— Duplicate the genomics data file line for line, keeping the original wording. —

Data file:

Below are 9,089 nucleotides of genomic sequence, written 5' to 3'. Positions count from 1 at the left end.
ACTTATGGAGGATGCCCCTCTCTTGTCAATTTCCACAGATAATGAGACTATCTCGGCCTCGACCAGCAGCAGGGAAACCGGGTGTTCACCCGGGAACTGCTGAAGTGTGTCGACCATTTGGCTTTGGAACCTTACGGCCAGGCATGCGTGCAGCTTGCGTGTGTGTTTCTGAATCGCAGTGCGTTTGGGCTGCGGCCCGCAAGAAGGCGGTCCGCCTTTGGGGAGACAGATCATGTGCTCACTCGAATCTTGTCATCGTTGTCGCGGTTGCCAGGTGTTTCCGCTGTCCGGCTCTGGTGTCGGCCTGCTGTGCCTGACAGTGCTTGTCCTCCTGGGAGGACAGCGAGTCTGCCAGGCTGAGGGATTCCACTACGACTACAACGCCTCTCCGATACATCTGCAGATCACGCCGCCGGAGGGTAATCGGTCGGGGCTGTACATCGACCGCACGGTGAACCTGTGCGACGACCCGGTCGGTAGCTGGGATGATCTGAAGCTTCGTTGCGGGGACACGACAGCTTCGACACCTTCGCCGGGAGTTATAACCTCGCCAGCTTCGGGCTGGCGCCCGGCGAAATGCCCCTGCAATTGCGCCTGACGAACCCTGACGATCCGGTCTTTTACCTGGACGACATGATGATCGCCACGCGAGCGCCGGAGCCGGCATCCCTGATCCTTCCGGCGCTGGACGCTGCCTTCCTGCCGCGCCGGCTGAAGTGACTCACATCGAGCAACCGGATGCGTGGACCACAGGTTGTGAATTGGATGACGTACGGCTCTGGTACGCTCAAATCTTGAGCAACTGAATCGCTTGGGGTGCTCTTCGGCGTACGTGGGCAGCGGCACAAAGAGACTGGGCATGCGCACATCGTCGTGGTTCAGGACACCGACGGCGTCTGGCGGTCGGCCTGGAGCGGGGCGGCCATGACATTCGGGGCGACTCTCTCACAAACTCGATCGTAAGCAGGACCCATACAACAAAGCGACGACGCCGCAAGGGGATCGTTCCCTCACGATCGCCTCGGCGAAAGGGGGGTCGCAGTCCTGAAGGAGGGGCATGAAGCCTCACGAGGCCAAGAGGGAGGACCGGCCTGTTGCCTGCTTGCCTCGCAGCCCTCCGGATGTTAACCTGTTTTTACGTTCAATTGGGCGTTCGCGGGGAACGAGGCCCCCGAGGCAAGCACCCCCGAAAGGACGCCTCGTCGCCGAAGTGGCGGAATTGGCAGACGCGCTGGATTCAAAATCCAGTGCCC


Below are 9,089 nucleotides of genomic sequence, written 5' to 3'. Positions count from 1 at the left end.
ACTTATGGAGGATGCCCCTCTCTTGTCAATTTCCACAGATAATGAGACTATCTCGGCCTCGACCAGCAGCAGGGAAACCGGGTGTTCACCCGGGAACTGCTGAAGTGTGTCGACCATTTGGCTTTGGAACCTTACGGCCAGGCATGCGTGCAGCTTGCGTGTGTGTTTCTGAATCGCAGTGCGTTTGGGCTGCGGCCCGCAAGAAGGCGGTCCGCCTTTGGGGAGACAGATCATGTGCTCACTCGAATCTTGTCATCGTTGTCGCGGTTGCCAGGTGTTTCCGCTGTCCGGCTCTGGTGTCGGCCTGCTGTGCCTGACAGTGCTTGTCCTCCTGGGAGGACAGCGAGTCTGCCAGGCTGAGGGATTCCACTACGACTACAACGCCTCTCCGATACATCTGCAGATCACGCCGCCGGAGGGTAATCGGTCGGGGCTGTACATCGACCGCACGGTGAACCTGTGCGACGACCCGGTCGGTAGCTGGGATGATCTGAAGCTTCGTTGCGGGGACACGACAGCTTCGACACCTTCGCCGGGAGTTATAACCTCGCCAGCTTCGGGCTGGCGCCCGGCGAAATGCCCCTGCAATTGCGCCTGACGAACCCTGACGATCCGGTCTTTTACCTGGACGACATGATGATCGCCACGCGAGCGCCGGAGCCGGCATCCCTGATCCTTCCGGCGCTGGACGCTGCCTTCCTGCCGCGCCGGCTGAAGTGACTCACATCGAGCAACCGGATGCGTGGACCACAGGTTGTGAATTGGATGACGTACGGCTCTGGTACGCTCAAATCTTGAGCAACTGAATCGCTTGGGGTGCTCTTCGGCGTACGTGGGCAGCGGCACAAAGAGACTGGGCATGCGCACATCGTCGTGGTTCAGGACACCGACGGCGTCTGGCGGTCGGCCTGGAGCGGGGCGGCCATGACATTCGGGGCGACTCTCTCACAAACTCGATCGTAAGCAGGACCCATACAACAAAGCGACGACGCCGCAAGGGGATCGTTCCCTCACGATCGCCTCGGCGAAAGGGGGGTCGCAGTCCTGAAGGAGGGGCATGAAGCCTCACGAGGCCAAGAGGGAGGACCGGCCTGTTGCCTGCTTGCCTCGCAGCCCTCCGGATGTTAACCTGTTTTTACGTTCAATTGGGCGTTCGCGGGGAACGAGGCCCCCGAGGCAAGCACCCCCGAAAGGACGCCTCGTCGCCGAAGTGGCGGAATTGGCAGACGCGCTGGATTCAAAATCCAGTGCCC